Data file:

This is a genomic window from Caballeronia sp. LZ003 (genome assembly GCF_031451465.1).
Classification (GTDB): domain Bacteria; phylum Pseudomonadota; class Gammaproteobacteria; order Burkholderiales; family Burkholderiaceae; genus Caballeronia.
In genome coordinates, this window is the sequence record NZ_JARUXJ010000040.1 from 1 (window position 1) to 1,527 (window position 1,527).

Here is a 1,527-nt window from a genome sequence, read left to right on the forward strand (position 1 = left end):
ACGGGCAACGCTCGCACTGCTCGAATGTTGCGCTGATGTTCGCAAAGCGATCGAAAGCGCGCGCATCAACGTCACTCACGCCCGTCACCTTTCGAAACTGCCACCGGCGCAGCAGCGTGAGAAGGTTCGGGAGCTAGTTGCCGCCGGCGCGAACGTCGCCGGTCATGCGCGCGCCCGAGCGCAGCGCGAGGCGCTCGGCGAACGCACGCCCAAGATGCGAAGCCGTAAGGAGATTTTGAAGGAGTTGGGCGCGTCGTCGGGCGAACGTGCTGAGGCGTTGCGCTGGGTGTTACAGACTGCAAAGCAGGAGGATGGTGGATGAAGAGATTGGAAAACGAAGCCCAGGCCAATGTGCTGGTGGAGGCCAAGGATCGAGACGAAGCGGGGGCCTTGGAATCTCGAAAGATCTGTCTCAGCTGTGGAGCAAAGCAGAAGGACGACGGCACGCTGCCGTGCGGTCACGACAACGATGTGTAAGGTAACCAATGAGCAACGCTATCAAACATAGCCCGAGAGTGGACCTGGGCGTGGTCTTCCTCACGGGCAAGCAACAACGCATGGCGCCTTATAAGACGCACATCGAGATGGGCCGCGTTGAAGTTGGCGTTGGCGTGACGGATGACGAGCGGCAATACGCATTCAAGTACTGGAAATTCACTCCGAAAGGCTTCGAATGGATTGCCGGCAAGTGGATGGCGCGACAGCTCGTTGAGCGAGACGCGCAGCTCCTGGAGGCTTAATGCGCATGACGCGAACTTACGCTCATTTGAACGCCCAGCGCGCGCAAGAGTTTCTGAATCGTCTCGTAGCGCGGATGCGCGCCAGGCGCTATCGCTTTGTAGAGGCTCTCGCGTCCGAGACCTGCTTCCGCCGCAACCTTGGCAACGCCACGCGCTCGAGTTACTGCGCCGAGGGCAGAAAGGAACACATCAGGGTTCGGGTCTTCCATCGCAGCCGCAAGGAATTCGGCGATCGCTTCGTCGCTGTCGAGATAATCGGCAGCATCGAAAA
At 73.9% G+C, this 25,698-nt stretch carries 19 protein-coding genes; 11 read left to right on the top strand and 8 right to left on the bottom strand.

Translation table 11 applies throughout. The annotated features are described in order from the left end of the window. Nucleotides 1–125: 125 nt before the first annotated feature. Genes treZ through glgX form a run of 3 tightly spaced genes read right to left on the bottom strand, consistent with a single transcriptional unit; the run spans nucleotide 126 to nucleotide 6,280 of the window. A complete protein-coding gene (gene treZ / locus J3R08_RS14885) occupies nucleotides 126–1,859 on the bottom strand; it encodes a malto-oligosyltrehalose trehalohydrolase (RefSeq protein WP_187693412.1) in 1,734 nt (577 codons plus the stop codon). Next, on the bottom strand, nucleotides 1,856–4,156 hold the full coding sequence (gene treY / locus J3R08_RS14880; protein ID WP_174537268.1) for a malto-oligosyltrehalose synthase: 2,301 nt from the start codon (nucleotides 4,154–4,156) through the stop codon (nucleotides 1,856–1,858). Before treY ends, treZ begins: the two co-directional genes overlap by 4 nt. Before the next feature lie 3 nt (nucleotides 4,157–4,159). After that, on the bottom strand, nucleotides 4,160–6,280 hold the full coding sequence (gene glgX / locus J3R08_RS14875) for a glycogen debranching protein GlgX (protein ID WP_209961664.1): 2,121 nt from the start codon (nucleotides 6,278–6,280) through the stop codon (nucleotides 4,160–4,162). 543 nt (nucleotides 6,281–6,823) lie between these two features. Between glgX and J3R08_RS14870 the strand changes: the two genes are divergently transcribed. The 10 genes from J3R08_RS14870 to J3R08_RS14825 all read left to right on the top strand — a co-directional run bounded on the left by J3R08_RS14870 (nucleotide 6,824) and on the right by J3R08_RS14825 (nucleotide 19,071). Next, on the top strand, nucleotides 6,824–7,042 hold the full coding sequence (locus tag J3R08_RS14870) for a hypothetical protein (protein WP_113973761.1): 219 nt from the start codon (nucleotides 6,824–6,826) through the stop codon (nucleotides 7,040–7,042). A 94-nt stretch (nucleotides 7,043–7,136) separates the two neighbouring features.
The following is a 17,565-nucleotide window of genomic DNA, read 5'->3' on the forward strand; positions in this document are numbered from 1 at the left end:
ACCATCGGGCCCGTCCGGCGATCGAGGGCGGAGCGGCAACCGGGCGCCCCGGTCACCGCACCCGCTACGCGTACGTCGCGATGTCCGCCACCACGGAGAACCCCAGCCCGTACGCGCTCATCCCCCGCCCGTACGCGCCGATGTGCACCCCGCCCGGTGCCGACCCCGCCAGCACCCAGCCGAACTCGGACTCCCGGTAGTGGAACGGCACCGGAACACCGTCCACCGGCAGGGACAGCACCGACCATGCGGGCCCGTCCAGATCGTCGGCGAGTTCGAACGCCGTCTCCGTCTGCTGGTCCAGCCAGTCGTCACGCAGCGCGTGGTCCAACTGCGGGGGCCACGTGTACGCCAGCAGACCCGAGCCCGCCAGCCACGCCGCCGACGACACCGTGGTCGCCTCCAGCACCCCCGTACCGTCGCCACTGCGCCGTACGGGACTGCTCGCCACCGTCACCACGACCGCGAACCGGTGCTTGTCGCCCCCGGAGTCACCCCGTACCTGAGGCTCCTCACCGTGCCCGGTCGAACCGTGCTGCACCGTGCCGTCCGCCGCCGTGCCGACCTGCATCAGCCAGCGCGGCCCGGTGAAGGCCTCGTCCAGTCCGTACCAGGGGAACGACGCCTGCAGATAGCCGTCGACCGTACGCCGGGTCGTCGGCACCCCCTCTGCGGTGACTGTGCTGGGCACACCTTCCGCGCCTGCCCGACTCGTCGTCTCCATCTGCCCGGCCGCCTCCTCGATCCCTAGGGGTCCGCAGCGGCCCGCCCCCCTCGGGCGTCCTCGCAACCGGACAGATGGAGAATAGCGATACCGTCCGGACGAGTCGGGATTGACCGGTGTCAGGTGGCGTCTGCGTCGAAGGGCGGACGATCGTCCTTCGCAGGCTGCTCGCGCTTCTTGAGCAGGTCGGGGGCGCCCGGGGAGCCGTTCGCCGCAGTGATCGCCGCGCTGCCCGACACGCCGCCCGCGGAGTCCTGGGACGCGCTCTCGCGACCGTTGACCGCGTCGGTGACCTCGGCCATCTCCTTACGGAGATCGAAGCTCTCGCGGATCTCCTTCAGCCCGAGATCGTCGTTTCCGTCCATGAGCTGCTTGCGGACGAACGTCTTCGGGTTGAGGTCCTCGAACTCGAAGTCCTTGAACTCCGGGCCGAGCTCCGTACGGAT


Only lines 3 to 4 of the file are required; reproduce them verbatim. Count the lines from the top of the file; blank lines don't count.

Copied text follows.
In genome coordinates, this window is the sequence record NZ_JARUXJ010000040.1 from 1 (window position 1) to 1,527 (window position 1,527).

Here is a 1,527-nt window from a genome sequence, read left to right on the forward strand (position 1 = left end):